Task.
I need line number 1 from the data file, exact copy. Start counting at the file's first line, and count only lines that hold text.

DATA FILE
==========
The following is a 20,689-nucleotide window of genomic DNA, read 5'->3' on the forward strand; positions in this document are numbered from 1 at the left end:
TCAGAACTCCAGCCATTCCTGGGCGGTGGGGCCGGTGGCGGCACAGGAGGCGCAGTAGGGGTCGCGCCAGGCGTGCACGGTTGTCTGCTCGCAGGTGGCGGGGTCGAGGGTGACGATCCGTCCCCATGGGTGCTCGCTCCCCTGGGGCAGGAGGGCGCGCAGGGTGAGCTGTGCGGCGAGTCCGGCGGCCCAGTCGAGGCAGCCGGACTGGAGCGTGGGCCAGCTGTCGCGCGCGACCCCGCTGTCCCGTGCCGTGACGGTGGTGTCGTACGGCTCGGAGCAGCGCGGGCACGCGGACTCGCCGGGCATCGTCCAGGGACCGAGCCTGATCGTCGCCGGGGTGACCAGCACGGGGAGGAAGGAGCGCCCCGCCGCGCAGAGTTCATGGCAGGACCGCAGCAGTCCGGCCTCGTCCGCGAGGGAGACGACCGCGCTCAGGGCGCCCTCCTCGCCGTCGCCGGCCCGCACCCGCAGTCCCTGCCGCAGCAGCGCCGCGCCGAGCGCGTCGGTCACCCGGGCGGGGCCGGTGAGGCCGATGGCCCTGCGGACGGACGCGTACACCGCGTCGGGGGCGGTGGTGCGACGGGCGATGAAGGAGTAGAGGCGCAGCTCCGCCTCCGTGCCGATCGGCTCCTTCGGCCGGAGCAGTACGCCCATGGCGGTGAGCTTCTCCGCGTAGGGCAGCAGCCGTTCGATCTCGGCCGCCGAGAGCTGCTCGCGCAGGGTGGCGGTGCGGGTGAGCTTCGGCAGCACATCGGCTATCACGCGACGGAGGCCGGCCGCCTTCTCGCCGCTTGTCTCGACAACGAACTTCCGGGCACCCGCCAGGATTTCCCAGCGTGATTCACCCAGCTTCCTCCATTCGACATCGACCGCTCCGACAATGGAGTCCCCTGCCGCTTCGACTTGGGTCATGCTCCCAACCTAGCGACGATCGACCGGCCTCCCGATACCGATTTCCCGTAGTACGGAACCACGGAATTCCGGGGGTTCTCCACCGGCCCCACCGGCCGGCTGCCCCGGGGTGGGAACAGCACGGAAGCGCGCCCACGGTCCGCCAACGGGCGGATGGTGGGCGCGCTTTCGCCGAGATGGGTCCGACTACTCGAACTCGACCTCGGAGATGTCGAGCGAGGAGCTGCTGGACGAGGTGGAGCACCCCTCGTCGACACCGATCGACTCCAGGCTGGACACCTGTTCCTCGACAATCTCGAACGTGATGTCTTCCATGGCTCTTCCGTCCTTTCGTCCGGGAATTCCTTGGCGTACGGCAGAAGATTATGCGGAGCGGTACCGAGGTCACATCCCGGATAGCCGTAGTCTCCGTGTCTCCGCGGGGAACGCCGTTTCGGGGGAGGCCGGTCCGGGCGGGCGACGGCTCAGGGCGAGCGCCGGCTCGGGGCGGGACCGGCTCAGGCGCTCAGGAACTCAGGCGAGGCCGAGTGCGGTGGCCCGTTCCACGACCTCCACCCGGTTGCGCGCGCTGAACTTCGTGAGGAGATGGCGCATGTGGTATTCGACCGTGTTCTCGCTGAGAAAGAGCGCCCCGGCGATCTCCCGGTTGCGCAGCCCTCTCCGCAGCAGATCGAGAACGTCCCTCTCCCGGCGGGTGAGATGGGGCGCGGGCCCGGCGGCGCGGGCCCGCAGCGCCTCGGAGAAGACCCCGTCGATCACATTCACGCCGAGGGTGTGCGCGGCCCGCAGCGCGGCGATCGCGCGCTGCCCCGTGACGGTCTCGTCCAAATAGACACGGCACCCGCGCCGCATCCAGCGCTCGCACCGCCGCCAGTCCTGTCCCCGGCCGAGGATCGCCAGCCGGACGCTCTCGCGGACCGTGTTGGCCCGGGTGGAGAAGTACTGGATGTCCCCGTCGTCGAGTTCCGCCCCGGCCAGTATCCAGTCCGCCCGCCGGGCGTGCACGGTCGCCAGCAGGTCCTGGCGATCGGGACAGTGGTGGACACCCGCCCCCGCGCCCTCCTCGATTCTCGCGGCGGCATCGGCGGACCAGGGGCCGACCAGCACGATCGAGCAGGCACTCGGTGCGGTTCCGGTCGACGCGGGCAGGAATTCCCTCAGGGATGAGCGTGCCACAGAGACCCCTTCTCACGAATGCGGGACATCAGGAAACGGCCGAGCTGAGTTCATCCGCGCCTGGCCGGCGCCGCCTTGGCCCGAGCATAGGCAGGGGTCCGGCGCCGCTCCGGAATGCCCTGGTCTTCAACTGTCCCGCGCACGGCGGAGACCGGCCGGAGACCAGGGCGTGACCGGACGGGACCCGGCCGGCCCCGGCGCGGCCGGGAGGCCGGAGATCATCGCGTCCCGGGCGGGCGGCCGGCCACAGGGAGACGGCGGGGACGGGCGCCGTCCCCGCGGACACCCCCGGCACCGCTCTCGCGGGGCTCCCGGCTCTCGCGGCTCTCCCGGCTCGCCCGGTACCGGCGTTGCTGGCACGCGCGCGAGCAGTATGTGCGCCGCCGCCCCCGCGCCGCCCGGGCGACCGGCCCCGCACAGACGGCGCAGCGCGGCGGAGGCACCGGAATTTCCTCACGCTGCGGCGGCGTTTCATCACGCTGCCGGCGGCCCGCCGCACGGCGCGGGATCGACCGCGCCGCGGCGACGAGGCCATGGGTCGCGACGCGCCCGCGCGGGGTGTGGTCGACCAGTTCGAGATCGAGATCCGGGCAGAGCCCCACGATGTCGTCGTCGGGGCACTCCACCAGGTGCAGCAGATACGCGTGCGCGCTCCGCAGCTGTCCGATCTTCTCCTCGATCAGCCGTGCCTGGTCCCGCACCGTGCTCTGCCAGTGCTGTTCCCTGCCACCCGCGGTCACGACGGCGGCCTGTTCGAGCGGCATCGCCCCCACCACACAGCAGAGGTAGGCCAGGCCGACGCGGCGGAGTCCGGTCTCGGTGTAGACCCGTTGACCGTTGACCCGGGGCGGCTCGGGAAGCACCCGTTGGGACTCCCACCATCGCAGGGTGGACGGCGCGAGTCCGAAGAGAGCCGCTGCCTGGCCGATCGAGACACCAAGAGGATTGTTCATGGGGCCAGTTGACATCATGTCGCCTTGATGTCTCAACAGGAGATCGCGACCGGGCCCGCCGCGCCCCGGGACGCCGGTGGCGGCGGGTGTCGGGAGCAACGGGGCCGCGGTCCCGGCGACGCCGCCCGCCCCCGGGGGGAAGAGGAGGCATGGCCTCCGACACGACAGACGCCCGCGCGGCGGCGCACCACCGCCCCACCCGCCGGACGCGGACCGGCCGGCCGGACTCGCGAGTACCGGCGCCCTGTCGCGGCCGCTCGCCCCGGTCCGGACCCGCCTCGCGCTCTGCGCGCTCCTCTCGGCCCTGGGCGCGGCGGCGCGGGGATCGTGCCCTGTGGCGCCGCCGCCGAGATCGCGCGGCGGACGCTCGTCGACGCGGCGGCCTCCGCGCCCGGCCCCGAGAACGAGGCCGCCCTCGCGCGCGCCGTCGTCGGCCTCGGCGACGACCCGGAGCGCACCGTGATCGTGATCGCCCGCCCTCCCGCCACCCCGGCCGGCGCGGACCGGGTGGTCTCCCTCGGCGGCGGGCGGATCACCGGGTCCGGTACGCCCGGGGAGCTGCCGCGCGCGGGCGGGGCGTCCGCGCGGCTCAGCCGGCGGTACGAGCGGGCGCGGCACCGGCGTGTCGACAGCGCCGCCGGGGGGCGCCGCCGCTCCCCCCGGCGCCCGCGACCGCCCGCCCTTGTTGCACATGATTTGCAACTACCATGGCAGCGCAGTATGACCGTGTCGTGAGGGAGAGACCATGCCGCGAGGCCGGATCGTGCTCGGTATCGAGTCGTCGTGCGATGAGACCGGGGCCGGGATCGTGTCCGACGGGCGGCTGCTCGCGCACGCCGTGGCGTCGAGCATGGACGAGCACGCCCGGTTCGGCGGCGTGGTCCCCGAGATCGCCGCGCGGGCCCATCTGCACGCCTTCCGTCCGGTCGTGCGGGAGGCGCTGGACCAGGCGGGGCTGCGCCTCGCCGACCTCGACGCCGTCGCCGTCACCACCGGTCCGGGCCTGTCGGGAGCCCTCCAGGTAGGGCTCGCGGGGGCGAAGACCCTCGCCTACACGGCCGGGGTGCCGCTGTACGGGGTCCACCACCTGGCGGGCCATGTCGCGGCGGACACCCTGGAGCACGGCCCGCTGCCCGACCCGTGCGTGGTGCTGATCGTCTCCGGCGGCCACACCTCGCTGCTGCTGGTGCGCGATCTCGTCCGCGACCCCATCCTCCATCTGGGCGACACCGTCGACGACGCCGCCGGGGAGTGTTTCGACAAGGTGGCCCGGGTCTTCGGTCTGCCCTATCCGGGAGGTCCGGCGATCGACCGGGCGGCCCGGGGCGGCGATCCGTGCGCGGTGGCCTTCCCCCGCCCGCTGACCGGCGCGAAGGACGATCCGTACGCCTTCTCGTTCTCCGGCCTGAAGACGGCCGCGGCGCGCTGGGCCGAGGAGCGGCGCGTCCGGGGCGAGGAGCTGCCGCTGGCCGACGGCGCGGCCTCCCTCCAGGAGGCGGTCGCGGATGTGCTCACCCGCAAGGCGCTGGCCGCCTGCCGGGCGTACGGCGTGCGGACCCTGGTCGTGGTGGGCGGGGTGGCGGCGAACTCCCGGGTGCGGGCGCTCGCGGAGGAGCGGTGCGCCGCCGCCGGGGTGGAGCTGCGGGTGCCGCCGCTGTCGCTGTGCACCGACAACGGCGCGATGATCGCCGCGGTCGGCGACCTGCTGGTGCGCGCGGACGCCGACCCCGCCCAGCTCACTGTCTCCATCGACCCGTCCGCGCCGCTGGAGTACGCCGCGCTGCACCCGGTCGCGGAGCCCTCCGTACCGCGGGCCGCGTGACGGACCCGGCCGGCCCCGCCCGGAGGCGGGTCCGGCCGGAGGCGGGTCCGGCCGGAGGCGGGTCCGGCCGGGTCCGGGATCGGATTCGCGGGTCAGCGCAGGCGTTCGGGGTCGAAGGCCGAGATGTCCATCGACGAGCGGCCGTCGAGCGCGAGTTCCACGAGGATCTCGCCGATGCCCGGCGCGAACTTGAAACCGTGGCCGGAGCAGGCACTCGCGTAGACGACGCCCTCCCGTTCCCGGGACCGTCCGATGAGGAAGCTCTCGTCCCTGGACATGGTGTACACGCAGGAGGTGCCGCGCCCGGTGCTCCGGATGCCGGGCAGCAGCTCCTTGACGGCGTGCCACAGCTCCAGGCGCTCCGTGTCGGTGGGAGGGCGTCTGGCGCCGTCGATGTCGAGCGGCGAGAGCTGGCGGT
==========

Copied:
The following is a 20,689-nucleotide window of genomic DNA, read 5'->3' on the forward strand; positions in this document are numbered from 1 at the left end: